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'Bloody' Infighting Precedes Release of U.K. Trident Alternatives Study

The British ballistic missile submarine HMS Victorious leaves its home port at Faslane in Scotland. British officials have reportedly clashed over next week's planned publication of a government study of alternatives for maintaining the United Kingdom's nuclear forces (AP Photo/Royal Navy). The British ballistic missile submarine HMS Victorious leaves its home port at Faslane in Scotland. British officials have reportedly clashed over next week's planned publication of a government study of alternatives for maintaining the United Kingdom's nuclear forces (AP Photo/Royal Navy).

The British government is toiling to resolve internal objections at its Defense Ministry on the findings of a comprehensive official study into alternatives for maintaining the country's nuclear forces, the London Guardian reported.

Whitehall is understood to have protested the report's publication on Tuesday as it might bolster the argument for abandoning or reducing the current plan to fully replace the United Kingdom's aging fleet of four Vanguard-class ballistic missile submarines equipped with nuclear-tipped Trident SLBMs.

Prime Minister David Cameron is reported to have told Cabinet Secretary Jeremy Heywood to do whatever was needed to determine quickly what information in the report would be kept classified and what could be released. The outcome could affect the extent of public debate over the matter just two days before the House of Commons commences a lengthy summer recess.

Opponents of the Trident renewal plan argue it is too expensive and not needed in today's post-Cold War security environment.

An informed anonymous source said the fight inside the government over whether to publish the report was "pretty bloody." 

The report is the work of the coalition government's junior partner, the Liberal Democrats, who oppose the "like-for-like" replacement plan. The Conservative Party, the senior governing partner, supports carrying on with the plan to build four new SSBNs but has agreed to postpone a final decision on building the vessels until after the next general election in 2015.

There are a number of alternatives for the country's nuclear forces, including reducing the fleet of SSBNs from four to two submarines, moving to "reduced readiness," dismantling the nuclear weapons but retaining the technical knowledge to rebuild them, or completely denuclearizing.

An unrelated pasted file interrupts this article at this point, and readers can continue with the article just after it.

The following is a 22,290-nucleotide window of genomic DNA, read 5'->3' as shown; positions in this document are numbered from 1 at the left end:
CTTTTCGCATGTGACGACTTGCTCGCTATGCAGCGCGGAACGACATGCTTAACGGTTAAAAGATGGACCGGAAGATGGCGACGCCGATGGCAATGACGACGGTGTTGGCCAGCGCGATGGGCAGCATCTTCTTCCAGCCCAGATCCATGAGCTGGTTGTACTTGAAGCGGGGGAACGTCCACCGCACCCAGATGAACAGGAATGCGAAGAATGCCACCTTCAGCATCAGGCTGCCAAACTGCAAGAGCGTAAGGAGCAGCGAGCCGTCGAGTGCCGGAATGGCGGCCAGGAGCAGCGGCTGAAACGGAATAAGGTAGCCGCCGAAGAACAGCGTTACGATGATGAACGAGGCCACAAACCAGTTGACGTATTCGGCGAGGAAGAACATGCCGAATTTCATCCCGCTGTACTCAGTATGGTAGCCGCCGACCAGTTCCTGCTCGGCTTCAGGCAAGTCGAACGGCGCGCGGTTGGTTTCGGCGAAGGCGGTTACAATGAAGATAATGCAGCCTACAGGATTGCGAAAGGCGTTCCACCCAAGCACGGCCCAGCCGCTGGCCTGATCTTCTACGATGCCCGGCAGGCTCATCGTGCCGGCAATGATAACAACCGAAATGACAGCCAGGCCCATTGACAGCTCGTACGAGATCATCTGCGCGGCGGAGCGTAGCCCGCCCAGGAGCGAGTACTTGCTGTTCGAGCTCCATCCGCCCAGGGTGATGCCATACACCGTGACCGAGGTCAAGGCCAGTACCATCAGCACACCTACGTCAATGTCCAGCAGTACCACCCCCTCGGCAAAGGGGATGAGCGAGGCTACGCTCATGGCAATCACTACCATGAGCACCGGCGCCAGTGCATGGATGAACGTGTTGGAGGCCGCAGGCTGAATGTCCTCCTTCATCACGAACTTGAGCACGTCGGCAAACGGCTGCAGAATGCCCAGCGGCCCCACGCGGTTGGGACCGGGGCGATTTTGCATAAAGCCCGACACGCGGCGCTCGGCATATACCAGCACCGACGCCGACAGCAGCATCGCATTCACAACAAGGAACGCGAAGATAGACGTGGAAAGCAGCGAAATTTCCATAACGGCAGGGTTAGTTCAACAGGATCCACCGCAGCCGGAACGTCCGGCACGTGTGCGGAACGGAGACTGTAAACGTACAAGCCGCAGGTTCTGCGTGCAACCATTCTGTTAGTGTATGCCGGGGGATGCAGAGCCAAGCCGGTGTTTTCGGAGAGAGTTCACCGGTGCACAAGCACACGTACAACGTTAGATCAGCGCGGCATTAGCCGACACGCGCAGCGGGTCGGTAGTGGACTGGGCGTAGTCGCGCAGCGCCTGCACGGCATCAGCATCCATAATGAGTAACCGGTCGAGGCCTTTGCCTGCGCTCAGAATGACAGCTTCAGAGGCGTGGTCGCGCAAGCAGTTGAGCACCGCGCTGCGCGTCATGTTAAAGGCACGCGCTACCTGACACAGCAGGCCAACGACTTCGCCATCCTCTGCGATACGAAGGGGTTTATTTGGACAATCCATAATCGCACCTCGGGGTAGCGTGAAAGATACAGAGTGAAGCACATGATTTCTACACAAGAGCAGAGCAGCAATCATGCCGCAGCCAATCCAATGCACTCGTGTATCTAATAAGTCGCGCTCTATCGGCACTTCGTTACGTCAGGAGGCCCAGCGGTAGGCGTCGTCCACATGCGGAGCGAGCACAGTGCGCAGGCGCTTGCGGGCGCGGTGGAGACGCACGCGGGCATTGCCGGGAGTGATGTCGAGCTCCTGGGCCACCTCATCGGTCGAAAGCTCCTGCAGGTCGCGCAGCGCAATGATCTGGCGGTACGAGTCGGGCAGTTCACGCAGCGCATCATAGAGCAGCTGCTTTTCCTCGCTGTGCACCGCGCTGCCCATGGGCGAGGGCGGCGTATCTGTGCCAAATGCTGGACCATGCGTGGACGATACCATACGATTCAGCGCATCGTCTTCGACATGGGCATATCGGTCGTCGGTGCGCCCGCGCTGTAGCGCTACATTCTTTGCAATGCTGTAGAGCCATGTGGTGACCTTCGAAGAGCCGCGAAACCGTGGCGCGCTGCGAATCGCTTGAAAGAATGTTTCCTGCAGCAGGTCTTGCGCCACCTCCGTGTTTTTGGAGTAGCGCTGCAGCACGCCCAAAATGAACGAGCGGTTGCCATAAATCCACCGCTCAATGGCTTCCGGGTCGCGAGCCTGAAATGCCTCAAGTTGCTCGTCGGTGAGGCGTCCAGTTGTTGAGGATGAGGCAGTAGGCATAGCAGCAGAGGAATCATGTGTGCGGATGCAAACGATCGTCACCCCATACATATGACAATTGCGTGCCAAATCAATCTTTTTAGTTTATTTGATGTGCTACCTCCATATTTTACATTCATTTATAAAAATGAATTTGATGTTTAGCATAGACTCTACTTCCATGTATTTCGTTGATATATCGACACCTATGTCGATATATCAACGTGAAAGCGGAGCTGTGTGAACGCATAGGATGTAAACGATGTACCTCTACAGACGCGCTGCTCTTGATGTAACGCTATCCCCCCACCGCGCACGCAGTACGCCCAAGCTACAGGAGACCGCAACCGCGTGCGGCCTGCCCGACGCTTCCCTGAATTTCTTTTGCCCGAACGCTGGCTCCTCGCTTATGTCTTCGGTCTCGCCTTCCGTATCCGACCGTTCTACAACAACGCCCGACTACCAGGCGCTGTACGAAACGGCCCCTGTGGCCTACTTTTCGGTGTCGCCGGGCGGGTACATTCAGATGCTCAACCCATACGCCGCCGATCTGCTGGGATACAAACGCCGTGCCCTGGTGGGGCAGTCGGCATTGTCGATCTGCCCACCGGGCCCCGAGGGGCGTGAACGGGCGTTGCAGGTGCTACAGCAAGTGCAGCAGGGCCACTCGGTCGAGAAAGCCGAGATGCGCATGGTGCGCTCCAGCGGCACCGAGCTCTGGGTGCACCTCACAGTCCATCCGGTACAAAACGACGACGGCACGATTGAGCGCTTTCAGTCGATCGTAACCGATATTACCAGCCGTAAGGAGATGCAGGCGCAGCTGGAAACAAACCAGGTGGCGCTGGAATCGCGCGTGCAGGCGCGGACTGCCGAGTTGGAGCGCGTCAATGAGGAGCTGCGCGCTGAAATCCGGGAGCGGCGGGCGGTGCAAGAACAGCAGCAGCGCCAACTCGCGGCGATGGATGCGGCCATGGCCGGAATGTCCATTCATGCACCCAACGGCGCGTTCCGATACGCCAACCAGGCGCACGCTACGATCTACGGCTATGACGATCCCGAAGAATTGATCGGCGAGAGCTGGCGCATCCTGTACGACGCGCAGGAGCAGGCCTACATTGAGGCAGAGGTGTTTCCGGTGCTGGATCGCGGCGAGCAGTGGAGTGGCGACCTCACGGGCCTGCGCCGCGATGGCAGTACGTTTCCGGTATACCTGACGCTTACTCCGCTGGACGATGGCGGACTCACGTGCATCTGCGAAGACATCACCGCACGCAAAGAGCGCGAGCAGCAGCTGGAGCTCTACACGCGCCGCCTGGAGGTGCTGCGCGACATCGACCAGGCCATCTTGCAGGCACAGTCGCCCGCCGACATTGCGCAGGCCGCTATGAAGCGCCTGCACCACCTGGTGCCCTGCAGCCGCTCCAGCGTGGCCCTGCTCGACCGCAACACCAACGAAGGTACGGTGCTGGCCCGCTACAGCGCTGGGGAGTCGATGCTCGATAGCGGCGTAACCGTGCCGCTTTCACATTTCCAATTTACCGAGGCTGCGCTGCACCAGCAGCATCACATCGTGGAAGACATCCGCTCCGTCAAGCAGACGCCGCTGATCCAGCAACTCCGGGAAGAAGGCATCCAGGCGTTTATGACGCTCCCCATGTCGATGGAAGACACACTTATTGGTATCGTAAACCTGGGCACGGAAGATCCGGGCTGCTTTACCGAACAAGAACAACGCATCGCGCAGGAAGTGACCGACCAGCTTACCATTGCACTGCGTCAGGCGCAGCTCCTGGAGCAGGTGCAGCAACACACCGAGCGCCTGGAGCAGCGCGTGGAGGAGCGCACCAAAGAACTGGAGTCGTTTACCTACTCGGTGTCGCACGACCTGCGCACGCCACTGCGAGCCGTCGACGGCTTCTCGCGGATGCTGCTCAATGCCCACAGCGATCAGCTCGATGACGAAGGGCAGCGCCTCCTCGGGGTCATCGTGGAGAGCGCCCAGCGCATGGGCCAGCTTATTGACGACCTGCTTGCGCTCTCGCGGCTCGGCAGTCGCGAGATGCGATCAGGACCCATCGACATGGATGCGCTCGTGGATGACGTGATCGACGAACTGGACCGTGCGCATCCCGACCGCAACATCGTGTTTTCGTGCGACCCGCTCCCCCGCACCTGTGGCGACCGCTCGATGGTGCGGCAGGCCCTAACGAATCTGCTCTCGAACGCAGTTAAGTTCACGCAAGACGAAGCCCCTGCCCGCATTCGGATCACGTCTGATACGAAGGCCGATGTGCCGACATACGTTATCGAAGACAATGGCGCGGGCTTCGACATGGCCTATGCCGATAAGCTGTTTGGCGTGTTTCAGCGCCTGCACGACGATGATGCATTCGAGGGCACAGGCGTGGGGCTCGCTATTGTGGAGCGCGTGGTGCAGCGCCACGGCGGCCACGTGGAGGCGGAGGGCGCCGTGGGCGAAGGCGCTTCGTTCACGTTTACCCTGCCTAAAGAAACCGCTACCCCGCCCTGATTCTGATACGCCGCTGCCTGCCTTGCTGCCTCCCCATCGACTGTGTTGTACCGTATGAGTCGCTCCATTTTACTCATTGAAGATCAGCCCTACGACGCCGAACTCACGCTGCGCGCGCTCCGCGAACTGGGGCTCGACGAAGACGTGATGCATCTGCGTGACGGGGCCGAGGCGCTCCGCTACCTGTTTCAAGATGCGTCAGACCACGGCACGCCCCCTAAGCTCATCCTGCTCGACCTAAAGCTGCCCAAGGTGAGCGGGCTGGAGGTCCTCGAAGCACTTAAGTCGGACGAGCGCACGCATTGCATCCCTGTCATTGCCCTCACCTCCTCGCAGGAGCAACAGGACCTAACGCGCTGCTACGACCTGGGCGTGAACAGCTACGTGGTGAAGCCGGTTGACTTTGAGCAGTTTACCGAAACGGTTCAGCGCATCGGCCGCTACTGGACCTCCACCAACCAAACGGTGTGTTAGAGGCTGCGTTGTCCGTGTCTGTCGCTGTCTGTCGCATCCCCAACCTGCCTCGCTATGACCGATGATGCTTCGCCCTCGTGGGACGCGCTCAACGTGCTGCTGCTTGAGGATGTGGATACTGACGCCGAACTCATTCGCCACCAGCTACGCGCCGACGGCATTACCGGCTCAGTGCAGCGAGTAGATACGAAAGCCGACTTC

Chief Secretary of the Treasury Danny Alexander, who managed the drafting of the report, said the study did not find any options that would produce "appreciable savings" to government coffers prior to the end of the decade, the British Press Association reported.

Meanwhile, London sought to push down on an idea recently floated by anonymous government sources that it could declare nuclear weapon bases in Scotland sovereign British possessions in the event a scheduled 2014 vote on succession is successful, the Press Association separately reported.

Declaring the nuclear installations at Faslane British territory is not a "credible or sensible" plan, a spokesman for Cameron said. The rumored proposal has not been presented to the British leader or his Defense secretary, Philip Hammond, the aide said.

"This government has not commissioned contingency plans over Faslane," the spokesman said. "No such ideas have come to the secretary of State or the prime minister. They would not support them if they did."

The locally governing Scottish National Party has vowed to order the removal from Scotland of the SSBN fleet and their Trident missiles if the territory becomes independent.

Note to our Readers

GSN ceased publication on July 31, 2014. Its articles and daily issues will remain archived and available on NTI’s website.

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